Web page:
This is the only context in which it feels right to say to himself that he does fancy Jon. Completely and utterly. He says it to himself a million times, says it over and over again, I fancy him, I fancy him, I want him, I want to touch him, I want to do everything I have ever imagined doing with another person with Jon, I want to make him feel good, I want to make him cry out my name and beg for me, I want to be with him, I want him, I fancy him, I love him, because if he says it elsewhere, at any other time, he feels he doesn’t deserve to say it ever, because he can’t make the words come out of his mouth.

Well, if he can’t make the words come out of his mouth, he at least can make the whole thing latch onto Jon’s. God, he’s stupid. But Jon is grasping for him and he doesn’t want to let him go. If he lets him go he lets him down.

He loves him. For two years he has loved him.

Then something makes their kissing snag. Just as Chris catches Jon’s bottom lip in his teeth and softly tugs on it, he feels a kind of unconcerned tickling sensation near his hips. It is nothing being done to him. It is something just happening. Jon remains unconcerned.

In a moment, though, he hears a metallic clink, and he knows that Jon has unbuckled his own belt and let the massive, clunky, cross-shaped buckle fall loose onto the grass. Chris breaks away and sits up. Jon follows.

“Whatever is the matter?” Jon asks, panting, his cheeks the color of fire. Sweat has glued thin tendrils of his hair to his forehead, to the sides of his face.

Chris does not know how long he has been holding his hand over his mouth. Silent he sits studying the prone and willing and tiny—perfectly-constructed tiny thing—tiny tiny body of his singer—his singer!—before him. He is tinted with desire. His lips puff towards him, bright red and bitten, his hair speckled with crushed, broken daisy petals, panting, his belt loose and unbuckled, his green trousers unzipped, his thumb toying with the hem of his white tunic.

Chris shakes his head. “Christ,” he whispers. “Christ, shit, this is just like last time.”

“No it’s not,” Jon replies, closing his eyes so he can speak in that high, calm, quiet purr that cannot tell anything but the truth. “Last time was a sad time. This is a happy time. But we can move elsewhere, if that is the way you please.”

“I don’t know, Jon, I—no, I—”

Jon crawls forward, kneeling in front of Chris so he can wrap his arms around his shoulders, rest his head on one, and lean his lips in close to his ear.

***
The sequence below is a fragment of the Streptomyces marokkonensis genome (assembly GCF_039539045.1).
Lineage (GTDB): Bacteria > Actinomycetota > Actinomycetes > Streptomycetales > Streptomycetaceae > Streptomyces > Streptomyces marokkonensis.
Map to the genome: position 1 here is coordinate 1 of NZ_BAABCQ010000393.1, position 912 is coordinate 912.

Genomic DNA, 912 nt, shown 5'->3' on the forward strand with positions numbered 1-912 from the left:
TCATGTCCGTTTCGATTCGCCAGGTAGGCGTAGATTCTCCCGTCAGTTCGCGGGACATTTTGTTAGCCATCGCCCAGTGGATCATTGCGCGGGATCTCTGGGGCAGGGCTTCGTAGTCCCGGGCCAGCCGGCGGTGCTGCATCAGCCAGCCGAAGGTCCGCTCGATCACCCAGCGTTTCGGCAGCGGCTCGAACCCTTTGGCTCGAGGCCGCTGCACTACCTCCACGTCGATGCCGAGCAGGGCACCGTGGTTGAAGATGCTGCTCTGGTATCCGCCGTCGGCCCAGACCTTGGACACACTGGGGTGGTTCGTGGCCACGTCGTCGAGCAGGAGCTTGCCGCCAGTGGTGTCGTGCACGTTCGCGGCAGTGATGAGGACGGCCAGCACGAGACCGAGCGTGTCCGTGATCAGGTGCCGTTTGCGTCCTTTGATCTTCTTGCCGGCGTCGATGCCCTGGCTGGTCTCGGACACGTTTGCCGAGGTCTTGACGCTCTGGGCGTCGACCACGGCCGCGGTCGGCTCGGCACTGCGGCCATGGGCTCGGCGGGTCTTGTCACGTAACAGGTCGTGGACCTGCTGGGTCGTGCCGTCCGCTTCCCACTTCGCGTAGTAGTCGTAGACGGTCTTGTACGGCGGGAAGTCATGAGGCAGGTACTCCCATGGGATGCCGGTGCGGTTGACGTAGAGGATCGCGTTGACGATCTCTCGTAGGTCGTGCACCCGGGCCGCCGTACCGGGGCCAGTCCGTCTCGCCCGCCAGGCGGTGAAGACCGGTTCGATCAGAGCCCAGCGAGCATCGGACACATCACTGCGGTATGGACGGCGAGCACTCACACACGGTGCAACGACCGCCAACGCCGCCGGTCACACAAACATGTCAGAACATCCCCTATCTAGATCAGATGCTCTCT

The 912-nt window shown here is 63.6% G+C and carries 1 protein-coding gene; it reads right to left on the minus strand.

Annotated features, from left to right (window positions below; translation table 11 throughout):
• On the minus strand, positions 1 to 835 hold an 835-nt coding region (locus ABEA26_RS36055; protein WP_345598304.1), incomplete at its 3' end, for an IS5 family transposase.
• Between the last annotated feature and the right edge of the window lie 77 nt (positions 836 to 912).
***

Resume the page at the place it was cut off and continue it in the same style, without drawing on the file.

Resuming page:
“Ravish me, Christopher,” he purrs. “It’ll be easier for both of us.”

He moves away. Chris has not expected this. Jon rests his forehead against Chris’ and their eyes meet. Jon’s eyebrows tilt in that invitation angle, neither prying nor insisting nor expecting. Just hoping.


“I do fancy you,” Chris insists.

He wants to tack a “but” onto the end of it, but he can’t think of anything to put after it. With this on his mind he can’t look at Jon’s eyes. It’s too close to looking him in them. He shakes his head, wanting to bring his hands up to hide his face, hide his color. Jon, though, has clasped his own over them.

Jon smiles. And giggles. And speaks in nothing but his purr. “You look wonderful handsome in your flowers.” He gives him a kiss on the lips, over and done with as instantaneous as an inoculation.

Chris closes his eyes, laughing. “You’re so beautiful.” He shakes his head again, and he stands up, taking Jon by the hand as he goes.

And Jon takes him by the whole arm, leaning his entire body against Chris, his head against his shoulder. Then after they leave the ring of bushes he walks side-by-side with him side-by-side. “I love you,” Jon murmurs.

From the top of the hill, Chris sees his car parked down on the asphalt below. He exchanges a look with Jon, then gestures with a flick of his head down toward the vehicle. This is not the place for him to say, “I love you, too.” But Jon stands on his toes, reaches up, adjusts the daisy chain encircling his head, and then leads the way down. When they get to the flat he can tell him. There he can tell him every time he has ever wanted to, and every time he has ever felt, and every time he will ever need to.